This helps boost interest and engagement levels and viewership figures, as fans stream big tournaments via Twitch and YouTube and find that their excitement levels are massively ramped up by having money riding on the outcome.
There are many similarities between esports and football
The days of gamers being stereotyped as spotty, introverted teenagers frittering their time away in the bedrooms are now firmly consigned to the history books. The leading lights in the esports scene are multimillionaires and they enjoy lucrative sponsorship deals. They boast massive social media followings and their YouTube channels are outrageously popular.
They are just like footballers in so many ways: they are often rich at a young age and they have to remain professional and train hard amid all the temptations that newfound wealth brings. They have training camps, players’ associations, managers and schedules, and they are either celebrated or vilified depending on how well they fare, while fans dissect their performances on social media, forums and other digital communities.
Many of the games bear little resemblance to football, but the FIFA ePremier League is well underway, allowing football fans to follow their favourite teams in the digital sphere as well as on the pitch. FIFA is growing in importance as an esport: 20 million people entered the FIFA eWorld Cup 2018 qualifying campaign and winner MSdossary hobnobbed with the likes of Luka Modric and Cristiano Ronaldo at the FIFA Best Awards in London. Many more are competing at this year’s tournament.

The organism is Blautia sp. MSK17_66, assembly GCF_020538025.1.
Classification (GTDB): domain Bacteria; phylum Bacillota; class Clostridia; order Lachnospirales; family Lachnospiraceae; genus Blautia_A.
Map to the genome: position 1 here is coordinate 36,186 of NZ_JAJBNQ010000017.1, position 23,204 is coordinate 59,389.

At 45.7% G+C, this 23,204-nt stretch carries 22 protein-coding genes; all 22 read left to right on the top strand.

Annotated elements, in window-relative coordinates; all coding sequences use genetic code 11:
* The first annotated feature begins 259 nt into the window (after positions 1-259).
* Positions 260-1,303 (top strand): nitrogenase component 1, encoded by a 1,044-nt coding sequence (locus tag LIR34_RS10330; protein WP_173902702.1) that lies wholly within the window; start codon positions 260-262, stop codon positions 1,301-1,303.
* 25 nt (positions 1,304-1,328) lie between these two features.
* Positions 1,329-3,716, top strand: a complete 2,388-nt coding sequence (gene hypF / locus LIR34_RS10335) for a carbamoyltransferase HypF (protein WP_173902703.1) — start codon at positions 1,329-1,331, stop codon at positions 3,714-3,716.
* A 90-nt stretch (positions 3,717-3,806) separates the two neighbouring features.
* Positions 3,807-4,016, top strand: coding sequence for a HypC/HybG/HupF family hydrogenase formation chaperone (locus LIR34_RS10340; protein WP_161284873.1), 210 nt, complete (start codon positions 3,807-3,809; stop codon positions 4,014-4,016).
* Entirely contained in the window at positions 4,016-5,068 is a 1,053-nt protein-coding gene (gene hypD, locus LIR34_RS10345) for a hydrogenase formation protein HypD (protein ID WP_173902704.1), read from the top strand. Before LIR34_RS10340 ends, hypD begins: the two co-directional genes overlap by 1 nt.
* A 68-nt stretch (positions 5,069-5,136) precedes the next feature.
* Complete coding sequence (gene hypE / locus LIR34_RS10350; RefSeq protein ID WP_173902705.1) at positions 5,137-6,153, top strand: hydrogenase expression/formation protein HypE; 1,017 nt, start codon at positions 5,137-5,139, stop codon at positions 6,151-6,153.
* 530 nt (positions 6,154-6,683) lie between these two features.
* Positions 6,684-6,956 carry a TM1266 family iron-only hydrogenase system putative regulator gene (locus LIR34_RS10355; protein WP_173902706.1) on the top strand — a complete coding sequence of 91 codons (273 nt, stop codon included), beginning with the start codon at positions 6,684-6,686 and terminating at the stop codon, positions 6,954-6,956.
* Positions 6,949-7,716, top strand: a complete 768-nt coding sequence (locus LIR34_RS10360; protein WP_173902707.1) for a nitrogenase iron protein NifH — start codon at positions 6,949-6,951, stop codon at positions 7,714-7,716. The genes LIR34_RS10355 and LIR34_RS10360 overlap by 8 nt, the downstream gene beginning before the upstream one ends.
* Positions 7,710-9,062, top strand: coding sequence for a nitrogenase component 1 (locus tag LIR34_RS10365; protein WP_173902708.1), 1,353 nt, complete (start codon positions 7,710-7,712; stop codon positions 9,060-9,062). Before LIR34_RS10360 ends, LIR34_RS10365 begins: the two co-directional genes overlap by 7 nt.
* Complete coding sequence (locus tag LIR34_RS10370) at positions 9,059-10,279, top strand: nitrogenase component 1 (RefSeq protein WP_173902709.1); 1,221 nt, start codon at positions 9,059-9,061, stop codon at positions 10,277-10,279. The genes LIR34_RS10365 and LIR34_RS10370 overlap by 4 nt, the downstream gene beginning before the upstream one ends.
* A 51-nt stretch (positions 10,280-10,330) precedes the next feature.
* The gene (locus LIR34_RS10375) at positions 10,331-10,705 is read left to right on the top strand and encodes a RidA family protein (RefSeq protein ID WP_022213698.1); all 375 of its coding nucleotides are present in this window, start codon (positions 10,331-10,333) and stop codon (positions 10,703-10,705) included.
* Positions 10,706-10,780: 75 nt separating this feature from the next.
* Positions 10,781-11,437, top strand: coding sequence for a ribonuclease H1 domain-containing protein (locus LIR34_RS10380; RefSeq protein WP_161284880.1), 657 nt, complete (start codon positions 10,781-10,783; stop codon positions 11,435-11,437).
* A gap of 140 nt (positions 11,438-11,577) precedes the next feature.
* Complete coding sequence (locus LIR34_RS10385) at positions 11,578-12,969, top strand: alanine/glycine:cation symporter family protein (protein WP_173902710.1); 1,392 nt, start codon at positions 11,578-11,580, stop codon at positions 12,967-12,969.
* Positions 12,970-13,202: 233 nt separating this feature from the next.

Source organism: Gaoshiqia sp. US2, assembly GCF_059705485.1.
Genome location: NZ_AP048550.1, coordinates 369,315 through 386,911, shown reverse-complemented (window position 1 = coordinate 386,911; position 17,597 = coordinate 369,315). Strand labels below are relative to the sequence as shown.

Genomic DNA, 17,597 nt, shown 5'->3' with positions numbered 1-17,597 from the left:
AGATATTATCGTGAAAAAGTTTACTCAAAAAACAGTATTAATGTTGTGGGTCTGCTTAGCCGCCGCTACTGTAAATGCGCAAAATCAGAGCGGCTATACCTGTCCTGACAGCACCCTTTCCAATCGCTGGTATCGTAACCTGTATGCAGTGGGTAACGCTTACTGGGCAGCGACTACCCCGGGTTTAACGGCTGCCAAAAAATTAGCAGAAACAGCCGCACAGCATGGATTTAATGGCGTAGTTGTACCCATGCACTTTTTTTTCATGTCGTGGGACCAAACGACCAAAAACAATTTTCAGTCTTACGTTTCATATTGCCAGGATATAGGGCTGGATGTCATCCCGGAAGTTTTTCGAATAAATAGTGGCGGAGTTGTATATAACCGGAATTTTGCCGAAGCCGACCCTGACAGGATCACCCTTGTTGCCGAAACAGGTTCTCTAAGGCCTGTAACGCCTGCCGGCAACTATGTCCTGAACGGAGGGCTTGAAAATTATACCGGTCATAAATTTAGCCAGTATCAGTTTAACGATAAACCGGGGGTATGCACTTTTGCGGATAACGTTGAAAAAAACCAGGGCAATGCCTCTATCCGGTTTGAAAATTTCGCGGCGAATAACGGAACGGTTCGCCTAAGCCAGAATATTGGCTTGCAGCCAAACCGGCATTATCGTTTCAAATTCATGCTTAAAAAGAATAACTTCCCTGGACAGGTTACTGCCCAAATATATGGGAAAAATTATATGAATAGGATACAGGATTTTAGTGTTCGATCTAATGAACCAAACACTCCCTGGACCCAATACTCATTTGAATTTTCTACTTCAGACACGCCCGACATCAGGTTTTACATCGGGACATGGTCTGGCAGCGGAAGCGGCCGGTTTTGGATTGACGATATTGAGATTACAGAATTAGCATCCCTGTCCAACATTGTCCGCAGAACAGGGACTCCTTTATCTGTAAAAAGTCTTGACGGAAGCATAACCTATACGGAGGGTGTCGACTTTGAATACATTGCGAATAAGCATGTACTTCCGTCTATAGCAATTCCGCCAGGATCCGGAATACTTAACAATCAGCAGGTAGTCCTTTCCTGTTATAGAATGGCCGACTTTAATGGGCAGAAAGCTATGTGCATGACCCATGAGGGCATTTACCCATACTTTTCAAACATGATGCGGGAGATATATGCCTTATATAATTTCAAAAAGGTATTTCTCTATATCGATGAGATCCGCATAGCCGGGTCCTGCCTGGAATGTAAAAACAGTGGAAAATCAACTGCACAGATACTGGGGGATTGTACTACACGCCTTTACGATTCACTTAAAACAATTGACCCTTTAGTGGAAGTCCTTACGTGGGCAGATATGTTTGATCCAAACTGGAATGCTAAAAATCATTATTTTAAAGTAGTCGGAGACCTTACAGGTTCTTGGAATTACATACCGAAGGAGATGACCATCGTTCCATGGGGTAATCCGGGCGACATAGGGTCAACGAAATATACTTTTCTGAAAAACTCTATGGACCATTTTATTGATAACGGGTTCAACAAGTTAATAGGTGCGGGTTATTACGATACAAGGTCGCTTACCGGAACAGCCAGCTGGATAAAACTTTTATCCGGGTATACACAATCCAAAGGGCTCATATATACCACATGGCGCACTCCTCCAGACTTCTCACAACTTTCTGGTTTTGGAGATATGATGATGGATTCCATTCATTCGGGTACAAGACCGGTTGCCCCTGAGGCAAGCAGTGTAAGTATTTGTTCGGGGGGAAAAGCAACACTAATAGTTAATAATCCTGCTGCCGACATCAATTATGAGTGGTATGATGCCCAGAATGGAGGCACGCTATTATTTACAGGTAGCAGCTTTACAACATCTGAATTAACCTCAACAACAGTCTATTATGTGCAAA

But football clubs’ experience is not only relevant to FIFA. They can help make the nascent esports scene more organised, professional and disciplined, which will benefit it massively.
Right now esports is a diverse ecosystem, made up of many different games and communities, with no overarching governing bodies. This makes it exciting and innovative, but it also stifles growth, and the presence of leading football clubs can give the scene a real shot in the arm.
Safeguarding their future
The number of esports viewers is expected to surge past the 600 million mark by 2022 and that will see it overtake several major sports in the popularity stakes. Many commentators expect competitive gaming to rival and then usurp even the world’s biggest sports in the future.
That has spurred big clubs into action, as they have taken the “if you can’t beat them, join them” approach. By getting into the scene early on, they are blessed with first mover advantage. Ultimately it amounts to safeguarding their future.
Competitive gaming massively over-indexes among teenagers and young adults, as they have grown up immersed in technology. Many are gamers themselves, as the video gaming industry is now bigger than Hollywood and the record industry.
They might identify more with a gamer than they do with a finely tuned footballer, and they really revere the stars of the esports scene. Tapping into esports allows football clubs to reach new markets and demographics – the scene is particularly big in South Korea and China – while growing their brands and attracting new sponsors at the same time.